Smart city agendas of African cities
Increasing numbers of people live in cities, making cities an important focus for development. Cities have common problems associated with many people living together comfortably: food supply, water and power, waste management, transportation, accommodation, and keeping order. These problems are now being faced on previously unimagined scales. One understanding of Smart Cities is that new technologies, like new information and communication technologies, present opportunities to manage these problems more effectively.
Africa is home to some of the oldest and largest cities in the world and several African cities are important centres of learning, political power, and international trade. Research shows that the approaches cities take to becoming Smart Cities relate to factors like economic development, geographic location, and population. So it is likely that African cities approach smart city agendas in ways that reflect these contextual issues.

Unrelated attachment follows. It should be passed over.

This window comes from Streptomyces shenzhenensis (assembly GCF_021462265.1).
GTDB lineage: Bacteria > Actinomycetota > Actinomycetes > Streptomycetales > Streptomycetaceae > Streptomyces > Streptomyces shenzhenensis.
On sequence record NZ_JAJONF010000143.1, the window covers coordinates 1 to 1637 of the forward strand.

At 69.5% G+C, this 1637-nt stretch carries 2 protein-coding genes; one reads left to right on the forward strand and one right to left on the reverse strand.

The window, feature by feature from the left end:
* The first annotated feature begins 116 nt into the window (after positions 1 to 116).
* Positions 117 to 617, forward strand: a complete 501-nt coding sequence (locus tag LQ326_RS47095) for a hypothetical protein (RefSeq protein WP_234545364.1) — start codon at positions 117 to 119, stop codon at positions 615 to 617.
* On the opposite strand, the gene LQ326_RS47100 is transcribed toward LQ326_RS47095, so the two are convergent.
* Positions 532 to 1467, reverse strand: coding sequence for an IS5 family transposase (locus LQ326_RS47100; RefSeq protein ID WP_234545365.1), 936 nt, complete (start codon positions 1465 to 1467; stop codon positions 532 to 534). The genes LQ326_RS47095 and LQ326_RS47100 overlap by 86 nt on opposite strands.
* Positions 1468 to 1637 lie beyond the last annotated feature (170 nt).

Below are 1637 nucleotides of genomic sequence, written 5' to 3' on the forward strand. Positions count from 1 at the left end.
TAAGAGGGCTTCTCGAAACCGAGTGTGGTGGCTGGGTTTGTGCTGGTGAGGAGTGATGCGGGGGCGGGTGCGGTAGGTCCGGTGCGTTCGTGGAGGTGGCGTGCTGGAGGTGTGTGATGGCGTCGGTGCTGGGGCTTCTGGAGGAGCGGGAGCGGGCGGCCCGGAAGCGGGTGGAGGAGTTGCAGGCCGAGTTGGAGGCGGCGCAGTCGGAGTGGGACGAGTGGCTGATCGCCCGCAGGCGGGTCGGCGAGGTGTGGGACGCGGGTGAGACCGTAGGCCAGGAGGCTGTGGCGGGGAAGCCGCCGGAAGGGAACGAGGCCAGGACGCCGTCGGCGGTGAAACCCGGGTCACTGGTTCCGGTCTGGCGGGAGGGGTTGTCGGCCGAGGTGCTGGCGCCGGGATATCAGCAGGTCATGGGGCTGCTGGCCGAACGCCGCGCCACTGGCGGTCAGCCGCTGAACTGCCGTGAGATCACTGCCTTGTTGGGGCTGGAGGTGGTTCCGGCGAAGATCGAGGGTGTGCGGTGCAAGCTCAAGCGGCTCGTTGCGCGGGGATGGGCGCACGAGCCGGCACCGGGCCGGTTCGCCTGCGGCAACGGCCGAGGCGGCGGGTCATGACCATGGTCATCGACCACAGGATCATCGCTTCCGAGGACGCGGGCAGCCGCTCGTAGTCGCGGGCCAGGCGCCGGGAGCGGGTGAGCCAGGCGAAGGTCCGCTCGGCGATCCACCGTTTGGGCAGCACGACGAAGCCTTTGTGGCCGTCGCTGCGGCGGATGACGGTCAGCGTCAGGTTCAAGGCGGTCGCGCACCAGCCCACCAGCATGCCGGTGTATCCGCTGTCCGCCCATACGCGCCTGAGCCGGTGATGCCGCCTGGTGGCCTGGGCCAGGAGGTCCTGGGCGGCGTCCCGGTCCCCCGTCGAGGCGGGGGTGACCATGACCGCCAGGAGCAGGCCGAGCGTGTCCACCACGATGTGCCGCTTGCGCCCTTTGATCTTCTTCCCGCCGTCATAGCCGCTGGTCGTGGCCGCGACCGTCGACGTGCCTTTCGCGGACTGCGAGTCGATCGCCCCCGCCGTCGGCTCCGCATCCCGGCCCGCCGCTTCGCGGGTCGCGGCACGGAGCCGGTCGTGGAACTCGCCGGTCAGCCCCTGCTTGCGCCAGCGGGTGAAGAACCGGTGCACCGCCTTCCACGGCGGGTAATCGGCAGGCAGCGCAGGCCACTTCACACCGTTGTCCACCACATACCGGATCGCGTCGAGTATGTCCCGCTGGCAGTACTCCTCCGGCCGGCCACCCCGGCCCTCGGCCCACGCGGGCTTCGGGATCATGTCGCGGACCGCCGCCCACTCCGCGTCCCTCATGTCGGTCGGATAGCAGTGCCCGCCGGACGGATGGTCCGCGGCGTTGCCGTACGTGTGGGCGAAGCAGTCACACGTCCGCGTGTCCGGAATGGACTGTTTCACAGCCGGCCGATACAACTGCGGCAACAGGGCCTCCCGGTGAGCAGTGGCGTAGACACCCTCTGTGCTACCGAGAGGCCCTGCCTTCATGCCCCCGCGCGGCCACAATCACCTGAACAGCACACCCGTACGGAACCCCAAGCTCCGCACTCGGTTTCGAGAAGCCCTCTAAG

This paper investigates how African cities understand the idea of a Smart City by examining what smart city agendas are being pursued in five cities on the continent and how these agendas are informed by local realities. The paper identifies competing discourses of social inclusion and development that benefit all city residents and smart-looking cities that benefit businesses and the elite.
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